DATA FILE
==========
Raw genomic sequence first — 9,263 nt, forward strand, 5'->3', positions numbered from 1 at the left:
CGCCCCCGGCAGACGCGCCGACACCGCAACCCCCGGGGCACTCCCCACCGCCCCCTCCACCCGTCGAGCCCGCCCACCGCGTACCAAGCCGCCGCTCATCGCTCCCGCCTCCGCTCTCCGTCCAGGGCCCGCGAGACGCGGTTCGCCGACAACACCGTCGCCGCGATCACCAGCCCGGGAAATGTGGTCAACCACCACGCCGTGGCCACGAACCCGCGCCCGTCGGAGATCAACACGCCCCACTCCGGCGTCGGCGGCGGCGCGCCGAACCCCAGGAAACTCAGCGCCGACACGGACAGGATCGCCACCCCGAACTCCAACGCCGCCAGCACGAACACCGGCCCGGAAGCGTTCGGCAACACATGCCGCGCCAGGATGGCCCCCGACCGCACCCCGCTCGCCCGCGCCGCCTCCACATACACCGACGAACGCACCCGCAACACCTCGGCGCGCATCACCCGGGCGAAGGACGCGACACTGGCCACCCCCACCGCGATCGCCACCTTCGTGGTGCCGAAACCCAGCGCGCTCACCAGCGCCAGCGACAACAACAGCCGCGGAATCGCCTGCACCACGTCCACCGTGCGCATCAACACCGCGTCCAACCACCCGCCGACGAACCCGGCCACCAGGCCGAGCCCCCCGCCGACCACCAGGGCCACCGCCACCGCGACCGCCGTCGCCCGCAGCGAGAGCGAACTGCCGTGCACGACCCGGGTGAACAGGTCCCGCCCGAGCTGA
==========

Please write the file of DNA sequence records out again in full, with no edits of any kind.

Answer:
Raw genomic sequence first — 9,263 nt, forward strand, 5'->3', positions numbered from 1 at the left:
CGCCCCCGGCAGACGCGCCGACACCGCAACCCCCGGGGCACTCCCCACCGCCCCCTCCACCCGTCGAGCCCGCCCACCGCGTACCAAGCCGCCGCTCATCGCTCCCGCCTCCGCTCTCCGTCCAGGGCCCGCGAGACGCGGTTCGCCGACAACACCGTCGCCGCGATCACCAGCCCGGGAAATGTGGTCAACCACCACGCCGTGGCCACGAACCCGCGCCCGTCGGAGATCAACACGCCCCACTCCGGCGTCGGCGGCGGCGCGCCGAACCCCAGGAAACTCAGCGCCGACACGGACAGGATCGCCACCCCGAACTCCAACGCCGCCAGCACGAACACCGGCCCGGAAGCGTTCGGCAACACATGCCGCGCCAGGATGGCCCCCGACCGCACCCCGCTCGCCCGCGCCGCCTCCACATACACCGACGAACGCACCCGCAACACCTCGGCGCGCATCACCCGGGCGAAGGACGCGACACTGGCCACCCCCACCGCGATCGCCACCTTCGTGGTGCCGAAACCCAGCGCGCTCACCAGCGCCAGCGACAACAACAGCCGCGGAATCGCCTGCACCACGTCCACCGTGCGCATCAACACCGCGTCCAACCACCCGCCGACGAACCCGGCCACCAGGCCGAGCCCCCCGCCGACCACCAGGGCCACCGCCACCGCGACCGCCGTCGCCCGCAGCGAGAGCGAACTGCCGTGCACGACCCGGGTGAACAGGTCCCGCCCGAGCTGA